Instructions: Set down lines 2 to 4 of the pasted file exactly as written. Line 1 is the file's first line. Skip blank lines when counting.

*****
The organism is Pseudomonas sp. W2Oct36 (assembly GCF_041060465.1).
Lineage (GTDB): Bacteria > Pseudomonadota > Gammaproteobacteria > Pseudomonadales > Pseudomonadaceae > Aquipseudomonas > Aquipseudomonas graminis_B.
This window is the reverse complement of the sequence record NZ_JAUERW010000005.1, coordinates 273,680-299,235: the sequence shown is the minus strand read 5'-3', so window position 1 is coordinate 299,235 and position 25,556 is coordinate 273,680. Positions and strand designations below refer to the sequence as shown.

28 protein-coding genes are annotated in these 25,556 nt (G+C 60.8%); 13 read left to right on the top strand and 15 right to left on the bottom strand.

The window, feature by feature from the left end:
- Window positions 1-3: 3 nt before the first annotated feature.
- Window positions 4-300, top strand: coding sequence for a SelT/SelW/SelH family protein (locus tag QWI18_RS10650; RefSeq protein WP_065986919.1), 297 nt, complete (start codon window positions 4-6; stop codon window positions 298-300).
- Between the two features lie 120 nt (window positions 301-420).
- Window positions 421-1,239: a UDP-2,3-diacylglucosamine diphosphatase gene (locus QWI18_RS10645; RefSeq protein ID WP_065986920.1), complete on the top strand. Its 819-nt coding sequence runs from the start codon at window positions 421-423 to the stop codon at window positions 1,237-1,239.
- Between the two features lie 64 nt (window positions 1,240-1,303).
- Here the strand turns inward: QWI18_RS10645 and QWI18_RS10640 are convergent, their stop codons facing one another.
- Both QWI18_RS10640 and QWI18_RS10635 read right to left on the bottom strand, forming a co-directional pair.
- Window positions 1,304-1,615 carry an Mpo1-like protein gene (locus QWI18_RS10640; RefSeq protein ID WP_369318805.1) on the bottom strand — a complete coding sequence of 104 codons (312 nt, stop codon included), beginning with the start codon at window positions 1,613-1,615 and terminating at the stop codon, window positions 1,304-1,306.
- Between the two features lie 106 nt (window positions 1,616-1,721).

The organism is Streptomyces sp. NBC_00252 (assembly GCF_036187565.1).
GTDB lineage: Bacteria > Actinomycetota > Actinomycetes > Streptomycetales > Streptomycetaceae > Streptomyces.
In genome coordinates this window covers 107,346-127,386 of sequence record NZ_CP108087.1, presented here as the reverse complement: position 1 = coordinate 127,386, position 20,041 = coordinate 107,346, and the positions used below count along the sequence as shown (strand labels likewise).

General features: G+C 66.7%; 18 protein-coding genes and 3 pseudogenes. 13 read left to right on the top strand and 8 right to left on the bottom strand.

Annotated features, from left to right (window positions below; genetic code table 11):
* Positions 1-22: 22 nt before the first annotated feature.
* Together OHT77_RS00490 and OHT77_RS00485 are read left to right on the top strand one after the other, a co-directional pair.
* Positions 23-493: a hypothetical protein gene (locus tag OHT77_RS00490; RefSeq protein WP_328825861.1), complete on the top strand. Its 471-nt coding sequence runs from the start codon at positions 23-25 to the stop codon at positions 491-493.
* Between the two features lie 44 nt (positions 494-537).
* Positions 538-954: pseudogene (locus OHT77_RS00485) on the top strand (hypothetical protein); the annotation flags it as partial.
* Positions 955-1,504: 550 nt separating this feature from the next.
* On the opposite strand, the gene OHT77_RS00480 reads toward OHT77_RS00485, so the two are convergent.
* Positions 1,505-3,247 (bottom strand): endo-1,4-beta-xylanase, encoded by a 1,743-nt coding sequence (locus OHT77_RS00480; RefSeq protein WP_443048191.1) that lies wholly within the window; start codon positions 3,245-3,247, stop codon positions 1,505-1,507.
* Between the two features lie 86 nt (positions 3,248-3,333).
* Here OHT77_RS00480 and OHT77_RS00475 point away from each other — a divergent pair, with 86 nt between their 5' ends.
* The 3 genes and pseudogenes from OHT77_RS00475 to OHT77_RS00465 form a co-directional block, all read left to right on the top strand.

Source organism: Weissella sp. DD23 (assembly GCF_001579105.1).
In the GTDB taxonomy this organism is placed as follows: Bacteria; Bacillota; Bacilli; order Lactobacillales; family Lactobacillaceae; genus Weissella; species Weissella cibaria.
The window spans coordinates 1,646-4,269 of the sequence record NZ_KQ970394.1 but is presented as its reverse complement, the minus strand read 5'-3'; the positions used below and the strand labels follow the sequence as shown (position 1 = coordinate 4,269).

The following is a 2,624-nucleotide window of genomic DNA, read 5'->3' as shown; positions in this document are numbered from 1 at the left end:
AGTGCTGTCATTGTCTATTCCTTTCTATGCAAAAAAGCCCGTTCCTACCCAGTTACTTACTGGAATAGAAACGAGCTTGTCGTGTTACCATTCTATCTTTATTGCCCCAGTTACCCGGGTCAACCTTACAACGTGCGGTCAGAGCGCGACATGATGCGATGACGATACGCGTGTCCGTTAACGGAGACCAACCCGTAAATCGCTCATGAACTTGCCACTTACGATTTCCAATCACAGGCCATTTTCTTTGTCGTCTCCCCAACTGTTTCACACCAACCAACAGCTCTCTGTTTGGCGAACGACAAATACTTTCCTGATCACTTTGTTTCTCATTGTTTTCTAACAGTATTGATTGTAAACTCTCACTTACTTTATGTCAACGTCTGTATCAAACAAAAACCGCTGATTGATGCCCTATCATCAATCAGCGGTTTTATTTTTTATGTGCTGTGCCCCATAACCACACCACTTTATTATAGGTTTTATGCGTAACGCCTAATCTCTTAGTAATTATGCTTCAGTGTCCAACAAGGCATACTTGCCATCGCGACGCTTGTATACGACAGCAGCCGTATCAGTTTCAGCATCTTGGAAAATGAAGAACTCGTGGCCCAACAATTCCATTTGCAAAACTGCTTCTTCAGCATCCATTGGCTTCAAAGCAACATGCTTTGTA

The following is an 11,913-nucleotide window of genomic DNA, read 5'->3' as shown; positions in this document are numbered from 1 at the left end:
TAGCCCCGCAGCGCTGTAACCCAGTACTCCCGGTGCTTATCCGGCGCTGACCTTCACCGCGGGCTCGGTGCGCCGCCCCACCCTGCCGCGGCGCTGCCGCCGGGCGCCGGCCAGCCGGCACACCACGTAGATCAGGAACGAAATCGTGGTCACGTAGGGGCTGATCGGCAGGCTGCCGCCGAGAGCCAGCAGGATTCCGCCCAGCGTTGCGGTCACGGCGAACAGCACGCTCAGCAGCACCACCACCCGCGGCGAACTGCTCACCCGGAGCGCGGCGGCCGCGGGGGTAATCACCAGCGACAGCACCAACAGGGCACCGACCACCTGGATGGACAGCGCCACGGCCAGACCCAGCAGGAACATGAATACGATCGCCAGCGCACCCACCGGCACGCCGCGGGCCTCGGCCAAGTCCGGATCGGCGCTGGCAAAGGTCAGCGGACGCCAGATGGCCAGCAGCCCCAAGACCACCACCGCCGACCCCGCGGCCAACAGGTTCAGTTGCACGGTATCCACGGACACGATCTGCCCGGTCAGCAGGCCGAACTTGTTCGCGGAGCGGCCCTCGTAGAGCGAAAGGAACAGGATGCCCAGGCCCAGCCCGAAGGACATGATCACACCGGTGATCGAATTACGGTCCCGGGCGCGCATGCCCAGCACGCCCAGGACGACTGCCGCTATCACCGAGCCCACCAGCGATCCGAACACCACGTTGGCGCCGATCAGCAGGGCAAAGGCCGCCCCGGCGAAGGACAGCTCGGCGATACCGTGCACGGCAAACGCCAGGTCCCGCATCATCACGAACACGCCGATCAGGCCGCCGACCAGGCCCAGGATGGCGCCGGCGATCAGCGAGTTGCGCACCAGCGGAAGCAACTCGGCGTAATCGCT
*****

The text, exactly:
Lineage (GTDB): Bacteria > Pseudomonadota > Gammaproteobacteria > Pseudomonadales > Pseudomonadaceae > Aquipseudomonas > Aquipseudomonas graminis_B.
This window is the reverse complement of the sequence record NZ_JAUERW010000005.1, coordinates 273,680-299,235: the sequence shown is the minus strand read 5'-3', so window position 1 is coordinate 299,235 and position 25,556 is coordinate 273,680. Positions and strand designations below refer to the sequence as shown.

28 protein-coding genes are annotated in these 25,556 nt (G+C 60.8%); 13 read left to right on the top strand and 15 right to left on the bottom strand.